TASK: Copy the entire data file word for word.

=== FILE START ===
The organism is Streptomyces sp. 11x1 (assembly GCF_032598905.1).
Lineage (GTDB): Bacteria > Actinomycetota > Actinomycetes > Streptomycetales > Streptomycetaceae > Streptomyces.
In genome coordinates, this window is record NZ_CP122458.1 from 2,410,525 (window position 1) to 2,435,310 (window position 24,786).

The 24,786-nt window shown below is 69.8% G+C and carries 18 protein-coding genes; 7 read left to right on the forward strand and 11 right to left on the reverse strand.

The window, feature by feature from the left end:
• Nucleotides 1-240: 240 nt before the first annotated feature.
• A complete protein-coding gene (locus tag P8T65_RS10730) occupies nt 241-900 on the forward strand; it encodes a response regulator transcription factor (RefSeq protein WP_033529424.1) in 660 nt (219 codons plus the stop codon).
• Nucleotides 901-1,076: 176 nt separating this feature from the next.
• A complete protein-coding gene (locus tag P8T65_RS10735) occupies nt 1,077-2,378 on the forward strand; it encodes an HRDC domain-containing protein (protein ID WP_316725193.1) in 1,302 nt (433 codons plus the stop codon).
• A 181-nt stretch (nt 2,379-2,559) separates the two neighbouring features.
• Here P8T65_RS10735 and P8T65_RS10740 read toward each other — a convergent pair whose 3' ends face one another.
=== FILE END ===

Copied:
The organism is Streptomyces sp. 11x1 (assembly GCF_032598905.1).
Lineage (GTDB): Bacteria > Actinomycetota > Actinomycetes > Streptomycetales > Streptomycetaceae > Streptomyces.
In genome coordinates, this window is record NZ_CP122458.1 from 2,410,525 (window position 1) to 2,435,310 (window position 24,786).

The 24,786-nt window shown below is 69.8% G+C and carries 18 protein-coding genes; 7 read left to right on the forward strand and 11 right to left on the reverse strand.

The window, feature by feature from the left end:
• Nucleotides 1-240: 240 nt before the first annotated feature.
• A complete protein-coding gene (locus tag P8T65_RS10730) occupies nt 241-900 on the forward strand; it encodes a response regulator transcription factor (RefSeq protein WP_033529424.1) in 660 nt (219 codons plus the stop codon).
• Nucleotides 901-1,076: 176 nt separating this feature from the next.
• A complete protein-coding gene (locus tag P8T65_RS10735) occupies nt 1,077-2,378 on the forward strand; it encodes an HRDC domain-containing protein (protein ID WP_316725193.1) in 1,302 nt (433 codons plus the stop codon).
• A 181-nt stretch (nt 2,379-2,559) separates the two neighbouring features.
• Here P8T65_RS10735 and P8T65_RS10740 read toward each other — a convergent pair whose 3' ends face one another.